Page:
The α2δ-1-subunit is one α2δ isoform that is largely expressed in skeletal muscle and is also present in cardiac and smooth muscle [57]. Notably, the α2δ-1-subunit is significantly elevated in cerebral arteries from SHR [13,14], and was found to selectively traffic exon 1c-containing CaV1.2 channels (CaV1.2e1c, Figure 3) to the plasma membrane of the cerebral artery [49]. Knock-down of α2δ-1 subunit inhibited the surface expression of CaV1.2e1c channels more than CaV1.2e1b channels. Also, as compared to CaV1.2e1b channels, knock-down of CaV1.2e1c channels by a short hairpin RNA (shRNA) resulted in a larger reduction of CaV1.2 currents and vasodilation of cerebral artery. This study also suggested that the CaV1.2 N-terminus may be a critical element required for channel trafficking in cerebral artery [49].

5.2. Modulation by Calcium Channel Blockers

Besides exon 8/8a, the exon 33 level in CaV1.2 channels also affect the sensitivity to nifedipine, one of the first generation DHPs. In exon 33−/− cardiomyocytes, the IC50 for nifedipine inhibition of the CaV1.2Δe33 channels was 10.6 nM, as compared to 22.8 nM for CaV1.2e33 in wild-type cardiomyocytes [45]. This study also strengthened the hypothesis that alternative splicing-induced changes of biophysical properties of CaV1.2 channels are associated with the sensitivity to nifedipine blockade [4].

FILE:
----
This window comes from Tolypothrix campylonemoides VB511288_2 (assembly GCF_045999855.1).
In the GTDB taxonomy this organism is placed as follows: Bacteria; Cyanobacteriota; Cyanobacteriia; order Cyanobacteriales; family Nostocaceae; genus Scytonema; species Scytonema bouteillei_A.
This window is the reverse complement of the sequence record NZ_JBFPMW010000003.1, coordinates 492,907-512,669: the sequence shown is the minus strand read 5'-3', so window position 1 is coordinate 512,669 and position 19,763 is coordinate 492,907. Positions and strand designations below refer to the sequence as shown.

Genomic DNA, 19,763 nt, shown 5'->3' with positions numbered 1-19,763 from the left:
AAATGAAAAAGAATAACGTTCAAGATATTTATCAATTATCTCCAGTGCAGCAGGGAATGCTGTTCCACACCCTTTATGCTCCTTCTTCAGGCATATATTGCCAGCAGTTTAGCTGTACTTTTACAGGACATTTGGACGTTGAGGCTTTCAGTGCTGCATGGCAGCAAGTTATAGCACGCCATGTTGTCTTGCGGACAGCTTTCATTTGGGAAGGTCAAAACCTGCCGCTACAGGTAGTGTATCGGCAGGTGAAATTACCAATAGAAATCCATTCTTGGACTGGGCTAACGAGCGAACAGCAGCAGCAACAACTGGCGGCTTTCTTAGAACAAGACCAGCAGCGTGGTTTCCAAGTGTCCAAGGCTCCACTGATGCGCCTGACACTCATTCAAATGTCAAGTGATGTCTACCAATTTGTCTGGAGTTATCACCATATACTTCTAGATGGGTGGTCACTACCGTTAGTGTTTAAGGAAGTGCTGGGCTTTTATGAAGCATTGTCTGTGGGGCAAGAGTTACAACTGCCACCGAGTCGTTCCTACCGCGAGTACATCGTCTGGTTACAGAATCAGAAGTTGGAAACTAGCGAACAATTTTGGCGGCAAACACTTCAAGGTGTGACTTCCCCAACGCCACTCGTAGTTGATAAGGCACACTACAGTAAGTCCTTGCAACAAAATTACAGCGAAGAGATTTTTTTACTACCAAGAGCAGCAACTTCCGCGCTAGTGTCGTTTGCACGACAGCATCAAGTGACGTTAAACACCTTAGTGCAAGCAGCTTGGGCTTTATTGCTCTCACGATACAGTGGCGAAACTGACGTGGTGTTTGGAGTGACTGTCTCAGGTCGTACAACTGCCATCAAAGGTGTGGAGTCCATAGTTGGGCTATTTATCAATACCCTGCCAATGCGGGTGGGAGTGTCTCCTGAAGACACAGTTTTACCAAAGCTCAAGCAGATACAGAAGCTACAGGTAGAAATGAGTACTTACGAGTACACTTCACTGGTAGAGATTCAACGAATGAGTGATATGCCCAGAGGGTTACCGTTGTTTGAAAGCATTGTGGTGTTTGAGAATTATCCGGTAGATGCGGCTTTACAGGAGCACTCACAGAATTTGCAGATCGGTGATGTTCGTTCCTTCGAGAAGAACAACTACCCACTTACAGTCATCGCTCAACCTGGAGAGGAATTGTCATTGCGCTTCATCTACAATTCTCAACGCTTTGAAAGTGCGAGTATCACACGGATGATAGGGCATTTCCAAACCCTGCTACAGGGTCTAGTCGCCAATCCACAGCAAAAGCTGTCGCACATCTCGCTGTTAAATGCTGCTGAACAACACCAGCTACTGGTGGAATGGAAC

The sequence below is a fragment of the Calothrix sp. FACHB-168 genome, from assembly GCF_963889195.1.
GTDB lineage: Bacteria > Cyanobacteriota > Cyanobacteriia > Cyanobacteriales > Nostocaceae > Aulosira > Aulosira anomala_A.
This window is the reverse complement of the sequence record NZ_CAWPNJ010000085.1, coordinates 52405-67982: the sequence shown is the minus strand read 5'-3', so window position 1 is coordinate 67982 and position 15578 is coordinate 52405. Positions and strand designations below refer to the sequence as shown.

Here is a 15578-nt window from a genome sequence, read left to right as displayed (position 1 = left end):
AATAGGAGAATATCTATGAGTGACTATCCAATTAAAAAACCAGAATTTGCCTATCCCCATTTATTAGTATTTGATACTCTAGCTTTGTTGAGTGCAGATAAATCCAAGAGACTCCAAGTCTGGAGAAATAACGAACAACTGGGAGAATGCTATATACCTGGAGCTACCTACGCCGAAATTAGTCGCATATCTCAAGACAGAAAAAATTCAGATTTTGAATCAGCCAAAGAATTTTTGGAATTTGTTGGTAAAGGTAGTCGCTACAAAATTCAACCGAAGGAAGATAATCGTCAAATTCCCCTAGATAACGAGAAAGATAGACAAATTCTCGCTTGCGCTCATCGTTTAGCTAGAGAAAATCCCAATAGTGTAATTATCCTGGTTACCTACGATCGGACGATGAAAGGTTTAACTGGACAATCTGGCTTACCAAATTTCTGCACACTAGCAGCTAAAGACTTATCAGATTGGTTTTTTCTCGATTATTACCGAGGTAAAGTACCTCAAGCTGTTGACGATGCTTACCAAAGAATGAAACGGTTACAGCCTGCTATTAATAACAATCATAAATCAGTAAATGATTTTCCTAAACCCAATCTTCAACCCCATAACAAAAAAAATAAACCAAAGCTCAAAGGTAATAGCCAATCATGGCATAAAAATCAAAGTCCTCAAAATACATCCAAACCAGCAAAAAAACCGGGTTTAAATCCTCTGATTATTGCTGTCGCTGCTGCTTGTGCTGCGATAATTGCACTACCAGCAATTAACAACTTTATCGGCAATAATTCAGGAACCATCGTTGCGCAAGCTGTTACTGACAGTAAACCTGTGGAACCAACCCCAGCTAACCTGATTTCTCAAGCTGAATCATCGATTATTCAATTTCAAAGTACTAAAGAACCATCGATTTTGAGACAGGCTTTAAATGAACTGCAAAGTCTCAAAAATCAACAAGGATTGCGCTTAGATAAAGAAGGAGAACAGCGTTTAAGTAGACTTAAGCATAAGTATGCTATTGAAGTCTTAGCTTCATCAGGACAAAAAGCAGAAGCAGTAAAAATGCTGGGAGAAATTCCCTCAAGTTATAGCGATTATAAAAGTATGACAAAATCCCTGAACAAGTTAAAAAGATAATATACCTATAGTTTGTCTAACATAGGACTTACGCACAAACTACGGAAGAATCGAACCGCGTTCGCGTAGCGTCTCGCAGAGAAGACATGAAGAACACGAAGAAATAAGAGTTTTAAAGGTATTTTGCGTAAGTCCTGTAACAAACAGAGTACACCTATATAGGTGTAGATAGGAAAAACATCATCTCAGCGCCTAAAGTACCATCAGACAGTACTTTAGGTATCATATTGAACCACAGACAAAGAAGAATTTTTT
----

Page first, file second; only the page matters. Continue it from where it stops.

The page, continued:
Diltiazem, a non-dihydropyridine calcium channel blocker, also displayed different inhibitory effects on the cardiac isoform (CaV1.2a, Figure 3) and smooth muscle isoforms (CaV1.2b and CaV1.2SM, Figure 3) of CaV1.2 channels [58]. The IC50 of diltiazem for the cardiac isoform of Cav1.2 was about two times that for the other two vascular smooth muscle isoforms. By substitution of cardiac exon 1a and/or 8a into smooth muscle exon 1 or 8, the IC50 of diltiazem for the chimeric cardiac isoform of CaV1.2 channels was significantly reduced, suggesting that all three exons 1, 8 and 9* contribute to the different sensitivities of the cardiac and smooth muscle splice isoforms to diltiazem.

6. Regulation of CaV1.2 Splicing by Splicing Factors

Based on the above findings, alternative splicing generated functionally distinct CaV1.2 channels that may be involved in the pathology of or adaptation to cardiovascular diseases. Thus, it is essential to understand the upstream regulatory principles and cofactors which control the inclusion or exclusion of alternatively spliced exons. To date, there are three splice factors that were found to regulate CaV1.2 splicing as follows.

6.1. Rbfox Proteins